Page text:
Monday, 25 August 2014

Read, Reading, Want to Read {2}

The Philip K. Dick Megapack: 15 Classic Science Fiction Stories by Philip K. Dick | 3/5

This is a very good selection of Dick short stories, perfect for someone who wasn't sure if they liked Philip K. Dick (like me!). I enjoyed and found fascinating a lot of the concepts, but out of the fifteen stories probably 13 or 14 were about futuristic warfare, exemplifying the Cold War mindset many of these writers were working within. Also, he falls into the trap of considering the straight white male the default, unmarked perspective from which to tell stories, but I found the lack of variation uninspiring. Do women exist to Dick outside of wives and mothers? Are we permitted to be important?
The Immortal Life of Henrietta Lacks by Rebecca Skloot | 5/5
A fascinating account of the history of the HeLa line, a type of immortal human cell used in scientific research. This book was especially interesting to me because both of my parents have themselves used the line in their work, and my mother was the one who insisted I finally read this. This is a story of scientific progress, but also of Henrietta Lacks, the poor Black woman whose cervical cancer created these cells, and who was never treated with the respect she was deserved - neither by the hospital nor the scientists who distributed and later sold her cells without any recognition or compensation. It also tells the story of the Lacks family from the 1800s to the modern day, and how the more recent recognition of Henrietta's contribution has lead to a great amount of upheaval and stress in their lives. This book is an important read, especially for those interested in science or the shady history of how American medicine treated Black individuals.
The Luminaries by Eleanor Catton | 3/5
Deep sigh. I wanted to like this book, I really did! I always want to support young female authors, and the description of the book as a mystery-cum-ghost story seemed right up my alley. Plot-wise, the book excells, with Catton intricately weaving together the past and future of all members of a large cast of characters, revealing more information piece by piece, until it all comes together at the very last moment of the book. It's a very satisfying and intriguing story and I was enthralled as it progressed. However. As I said, the massive cast of characters means things move forward at a glacial pace, where we have to hear about everything every man was doing at every point - it's a good 360 pages into the book before we even reach the 'present day'. Notice also I said every man: there are a total of three speaking women in the book: the prostitute, the evil and conniving widow, and the cowed and timid wife; and not to go on about it too much, but the way they are treated by the author makes me uncomfortable. Let's just say that I think they could have been used better.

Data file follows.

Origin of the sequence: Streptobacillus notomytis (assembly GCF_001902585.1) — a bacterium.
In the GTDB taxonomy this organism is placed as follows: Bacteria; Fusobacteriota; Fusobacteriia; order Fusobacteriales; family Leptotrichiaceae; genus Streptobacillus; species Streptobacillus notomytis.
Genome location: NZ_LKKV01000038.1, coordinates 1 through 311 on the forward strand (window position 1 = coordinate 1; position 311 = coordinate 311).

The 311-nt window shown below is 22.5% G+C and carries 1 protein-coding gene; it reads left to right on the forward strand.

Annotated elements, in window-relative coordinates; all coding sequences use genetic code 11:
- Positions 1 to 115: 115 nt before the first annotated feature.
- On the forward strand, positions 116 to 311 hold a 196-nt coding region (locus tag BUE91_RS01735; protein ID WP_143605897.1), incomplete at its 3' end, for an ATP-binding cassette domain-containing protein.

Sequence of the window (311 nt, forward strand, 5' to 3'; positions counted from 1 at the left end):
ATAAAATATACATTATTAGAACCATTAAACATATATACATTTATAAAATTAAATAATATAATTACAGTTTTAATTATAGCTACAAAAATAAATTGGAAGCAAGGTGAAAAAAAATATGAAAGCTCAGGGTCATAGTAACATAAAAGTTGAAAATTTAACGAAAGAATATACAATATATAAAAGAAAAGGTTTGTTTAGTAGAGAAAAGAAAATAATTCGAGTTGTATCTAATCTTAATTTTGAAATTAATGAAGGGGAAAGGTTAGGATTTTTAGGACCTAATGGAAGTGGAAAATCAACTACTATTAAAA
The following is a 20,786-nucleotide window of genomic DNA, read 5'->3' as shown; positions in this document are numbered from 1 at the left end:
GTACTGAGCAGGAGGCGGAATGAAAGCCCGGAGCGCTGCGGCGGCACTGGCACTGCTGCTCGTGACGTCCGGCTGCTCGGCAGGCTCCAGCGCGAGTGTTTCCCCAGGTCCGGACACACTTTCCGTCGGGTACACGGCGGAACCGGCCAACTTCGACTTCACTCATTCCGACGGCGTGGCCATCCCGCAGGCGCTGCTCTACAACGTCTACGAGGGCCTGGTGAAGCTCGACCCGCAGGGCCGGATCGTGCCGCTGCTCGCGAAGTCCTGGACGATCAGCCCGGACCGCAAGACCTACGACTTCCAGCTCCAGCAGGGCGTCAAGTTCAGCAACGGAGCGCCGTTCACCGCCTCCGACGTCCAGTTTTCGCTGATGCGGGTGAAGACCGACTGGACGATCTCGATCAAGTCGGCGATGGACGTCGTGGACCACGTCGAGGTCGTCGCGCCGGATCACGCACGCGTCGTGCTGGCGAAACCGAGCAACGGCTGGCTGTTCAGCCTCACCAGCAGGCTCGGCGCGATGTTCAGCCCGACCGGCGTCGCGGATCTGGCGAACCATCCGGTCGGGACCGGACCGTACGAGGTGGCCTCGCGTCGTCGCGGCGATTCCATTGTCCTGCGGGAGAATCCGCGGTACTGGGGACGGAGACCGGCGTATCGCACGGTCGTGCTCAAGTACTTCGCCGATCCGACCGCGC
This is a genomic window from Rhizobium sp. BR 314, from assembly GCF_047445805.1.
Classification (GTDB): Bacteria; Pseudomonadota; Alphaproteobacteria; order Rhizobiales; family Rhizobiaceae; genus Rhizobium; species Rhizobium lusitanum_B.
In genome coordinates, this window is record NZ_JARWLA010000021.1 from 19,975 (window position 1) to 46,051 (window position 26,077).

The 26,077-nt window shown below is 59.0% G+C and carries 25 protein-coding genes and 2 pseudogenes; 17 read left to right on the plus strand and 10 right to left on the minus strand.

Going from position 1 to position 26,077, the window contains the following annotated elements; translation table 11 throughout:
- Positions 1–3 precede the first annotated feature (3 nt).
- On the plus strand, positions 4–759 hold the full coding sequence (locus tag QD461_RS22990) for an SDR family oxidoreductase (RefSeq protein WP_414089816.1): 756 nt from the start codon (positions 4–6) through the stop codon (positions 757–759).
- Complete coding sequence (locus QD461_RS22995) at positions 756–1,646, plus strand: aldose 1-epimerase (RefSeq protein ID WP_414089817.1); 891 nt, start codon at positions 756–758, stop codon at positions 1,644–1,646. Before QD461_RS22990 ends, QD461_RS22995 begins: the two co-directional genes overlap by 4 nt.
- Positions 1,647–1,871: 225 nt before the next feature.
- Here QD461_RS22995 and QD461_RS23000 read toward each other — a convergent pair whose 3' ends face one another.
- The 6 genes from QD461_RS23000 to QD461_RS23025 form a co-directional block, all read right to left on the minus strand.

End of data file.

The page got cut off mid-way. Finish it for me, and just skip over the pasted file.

The Moomins series by Tove Jansson
Tove Jansson's Moomin books have delighted generations of children. These magical stories take readers into the fantasy world of Moominvalley, and introduce the Moomins, a family of friendly white trolls, as well as charming characters like Sniff, Snufkin, and Fillyjonk. The series includes novels for middle-grade readers, as well as picture books for younger children. [I've wanted to read this for the longest time because the art is so delightful!]

Schoolteacher Barbara Covett has led a solitary life until Sheba Hart, the new art teacher at St. George's, befriends her. But even as their relationship develops, so too does another: Sheba has begun an illicit affair with an underage male student. When the scandal turns into a media circus, Barbara decides to write an account in her friend's defense—and ends up revealing not only Sheba's secrets, but also her own.
Flight Behavior by Barbara Kingsolver
Dellarobia Turnbow is a restless farm wife who gave up her own plans when she accidentally became pregnant at seventeen. Now, after a decade of domestic disharmony on a failing farm, she has settled for permanent disappointment but seeks momentary escape through an obsessive flirtation with a younger man. As she hikes up a mountain road behind her house to a secret tryst, she encounters a shocking sight: a silent, forested valley filled with what looks like a lake of fire. She can only understand it as a cautionary miracle, but it sparks a raft of other explanations from scientists, religious leaders, and the media. The bewildering emergency draws rural farmers into unexpected acquaintance with urbane journalists, opportunists, sightseers, and a striking biologist with his own stake in the outcome. As the community lines up to judge the woman and her miracle, Dellarobia confronts her family, her church, her town, and a larger world, in a flight toward truth that could undo all she has ever believed.

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